In July, a Cambridge UK programmer named John Aspden wanted to lose weight. He had already lost weight via a low-carb (no potatoes, rice, bread, pasta, fruit juice) diet. That was no longer an option. He came across the Shangri-La Diet. It seemed crazy but people he respected took it seriously so he tried it. It worked. His waist shrank by four belt notches in four months. With no deprivation at all.
Before he started, he estimated the odds (i.e., his belief) of three different outcomes predicted by three different theories. What would happen if he drank 300 calories (2 tablespoons) per day of unflavored olive oil (Sainsbury’s Mild Olive Oil)? Aspden considered the predictions of three theories.
I called my three ideas of what would happen [= three theories that make different predictions] if I started eating extra oil Willpower, Helplessness and Shangri-La. (1) Willpower (W) is the conventional wisdom. If you eat an extra 300 calories a day you should get fatter. This was the almost unanimous prediction of my friends. Your appetite shouldn’t be affected. (2) Helplessness (H) was my own best guess. If you eat more, it will reduce your appetite and so you’ll eat less at other times to compensate, and so your weight won’t move. Whether this appetite loss would be consciously noticeable I couldn’t guess. This was my own best guess. (3) Shangri-La (S) is your theory. The oil will drop the set point for some reason, and as a result, you should see a very noticeable loss of appetite.
More about these theories. His original estimate of the likelihood of each prediction being true: W 39%, H 60%, S 1%. He added later, “I think I was being generous with the 1%”. After the prediction of the S theory turned out to be true, the S theory became 50 times more plausible, Aspden decided.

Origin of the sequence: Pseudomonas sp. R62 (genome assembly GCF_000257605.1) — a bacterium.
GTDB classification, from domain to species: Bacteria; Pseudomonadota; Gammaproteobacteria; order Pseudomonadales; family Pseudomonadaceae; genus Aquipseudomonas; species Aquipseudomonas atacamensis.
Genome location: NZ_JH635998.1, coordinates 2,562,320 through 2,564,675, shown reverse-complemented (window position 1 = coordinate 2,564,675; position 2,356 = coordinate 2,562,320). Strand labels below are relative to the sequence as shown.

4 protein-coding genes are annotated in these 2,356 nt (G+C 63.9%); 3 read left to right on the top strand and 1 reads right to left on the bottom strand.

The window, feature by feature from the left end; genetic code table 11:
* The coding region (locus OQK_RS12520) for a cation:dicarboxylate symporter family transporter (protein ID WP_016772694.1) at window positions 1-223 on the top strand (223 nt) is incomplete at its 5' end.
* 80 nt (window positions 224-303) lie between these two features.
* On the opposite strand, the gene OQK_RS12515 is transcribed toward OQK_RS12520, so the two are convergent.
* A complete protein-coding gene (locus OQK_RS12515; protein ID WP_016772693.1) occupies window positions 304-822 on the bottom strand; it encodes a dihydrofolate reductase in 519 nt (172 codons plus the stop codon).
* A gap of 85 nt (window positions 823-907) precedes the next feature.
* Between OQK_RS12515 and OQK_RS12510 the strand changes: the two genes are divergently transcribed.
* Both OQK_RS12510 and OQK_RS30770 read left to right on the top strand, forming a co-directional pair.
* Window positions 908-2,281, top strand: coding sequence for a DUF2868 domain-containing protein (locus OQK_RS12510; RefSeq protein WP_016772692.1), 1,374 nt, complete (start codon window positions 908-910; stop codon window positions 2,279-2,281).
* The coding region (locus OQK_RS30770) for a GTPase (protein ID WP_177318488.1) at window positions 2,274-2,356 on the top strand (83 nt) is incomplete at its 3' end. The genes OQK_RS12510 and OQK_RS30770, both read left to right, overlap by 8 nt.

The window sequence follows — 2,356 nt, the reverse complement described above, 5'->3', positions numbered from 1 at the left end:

I like this a lot. Partly because of the quantification. If you were a high jumper in a world without exact measurement, people could only say stuff like “you jumped very high.” It would be more satisfying to have a more precise metric of accomplishment. It is a scientist’s dream of making an unlikely prediction that turns out to be true. The more unlikely, the more progress you have made. Here is quantification of what I accomplished. Although Aspden could find dozens of online reports that following the diet caused weight loss, he still believed that outcome very unlikely. Given that (a) the obesity epidemic has lasted 30-odd years and (b) people hate being fat, you might think that conventional wisdom about weight control should be assigned a very low probability of being correct.
I also like this because it is the essence of science: choosing between theories (including no theory) based on predictions. The more unlikely the outcome, the more you learn. You’d never know this from 99.99% of scientific papers, which say nothing about how unlikely the actual outcome was a priori — at least, nothing numerical. I can’t say why this happens (why an incomplete inferential logic, centered on p values, remains standard), but it has the effect of making good work less distinguishable from poor work. Maybe within the next ten years, a wise journal editor will begin to require both sorts of logic (Bayesian and p value). You need both. In Aspden’s case, the p value — which would indicate the clarity of the belt-tightening — was surely very large. This helped Aspden focus on the Bayesian aspect — the change in belief. This example shows how much you lose by ignoring the Bayesian aspect, as practically all papers do. In this case, you lose a lot. Anyone paying attention understands that the conventional wisdom about weight control must be wrong. Here is guidance towards a better theory. If not mine, you at least want a theory that predicts this result.